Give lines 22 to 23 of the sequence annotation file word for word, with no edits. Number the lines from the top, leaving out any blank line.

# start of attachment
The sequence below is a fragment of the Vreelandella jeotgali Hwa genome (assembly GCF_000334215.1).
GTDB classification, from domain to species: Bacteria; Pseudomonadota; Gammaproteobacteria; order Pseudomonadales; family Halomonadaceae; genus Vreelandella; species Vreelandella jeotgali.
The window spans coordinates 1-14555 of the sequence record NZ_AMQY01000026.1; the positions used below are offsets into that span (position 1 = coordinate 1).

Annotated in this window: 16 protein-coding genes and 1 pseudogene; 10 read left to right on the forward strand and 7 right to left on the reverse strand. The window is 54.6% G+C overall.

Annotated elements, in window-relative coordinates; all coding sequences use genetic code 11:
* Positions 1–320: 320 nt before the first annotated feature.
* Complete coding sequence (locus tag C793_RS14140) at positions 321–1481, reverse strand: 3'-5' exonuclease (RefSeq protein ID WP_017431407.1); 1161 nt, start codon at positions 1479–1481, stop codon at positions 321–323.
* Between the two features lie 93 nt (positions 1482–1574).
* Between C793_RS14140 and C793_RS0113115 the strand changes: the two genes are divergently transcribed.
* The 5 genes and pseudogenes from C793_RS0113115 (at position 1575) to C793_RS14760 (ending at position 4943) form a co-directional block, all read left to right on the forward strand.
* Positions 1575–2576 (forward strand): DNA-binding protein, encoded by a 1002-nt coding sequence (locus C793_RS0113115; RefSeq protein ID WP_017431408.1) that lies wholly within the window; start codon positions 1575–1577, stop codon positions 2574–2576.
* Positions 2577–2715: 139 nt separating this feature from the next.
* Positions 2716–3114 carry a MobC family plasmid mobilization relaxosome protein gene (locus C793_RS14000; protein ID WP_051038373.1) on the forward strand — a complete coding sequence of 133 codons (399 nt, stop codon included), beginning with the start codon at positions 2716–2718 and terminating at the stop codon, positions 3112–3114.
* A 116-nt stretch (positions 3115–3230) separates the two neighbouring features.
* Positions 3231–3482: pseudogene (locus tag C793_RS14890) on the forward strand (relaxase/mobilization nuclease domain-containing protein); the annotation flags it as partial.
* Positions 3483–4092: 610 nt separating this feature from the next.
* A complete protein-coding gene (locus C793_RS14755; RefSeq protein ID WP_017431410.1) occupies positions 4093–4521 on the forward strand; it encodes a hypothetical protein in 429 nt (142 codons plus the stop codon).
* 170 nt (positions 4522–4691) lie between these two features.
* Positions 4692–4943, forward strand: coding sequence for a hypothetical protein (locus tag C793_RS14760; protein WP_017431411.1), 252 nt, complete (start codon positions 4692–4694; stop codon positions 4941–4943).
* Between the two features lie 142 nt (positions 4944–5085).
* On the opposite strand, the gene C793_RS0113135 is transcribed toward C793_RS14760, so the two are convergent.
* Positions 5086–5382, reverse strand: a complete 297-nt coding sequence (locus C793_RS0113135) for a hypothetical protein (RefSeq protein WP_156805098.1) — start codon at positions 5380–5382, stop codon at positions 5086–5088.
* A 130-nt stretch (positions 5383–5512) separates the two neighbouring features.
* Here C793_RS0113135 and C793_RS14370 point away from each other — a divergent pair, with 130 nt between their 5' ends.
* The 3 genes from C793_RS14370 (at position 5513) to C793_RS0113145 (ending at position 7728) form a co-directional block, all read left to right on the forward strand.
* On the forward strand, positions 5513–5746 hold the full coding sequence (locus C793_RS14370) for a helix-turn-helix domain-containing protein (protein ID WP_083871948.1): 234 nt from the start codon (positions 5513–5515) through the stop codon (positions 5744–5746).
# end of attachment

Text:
* Positions 5086–5382, reverse strand: a complete 297-nt coding sequence (locus C793_RS0113135) for a hypothetical protein (RefSeq protein WP_156805098.1) — start codon at positions 5380–5382, stop codon at positions 5086–5088.
* A 130-nt stretch (positions 5383–5512) separates the two neighbouring features.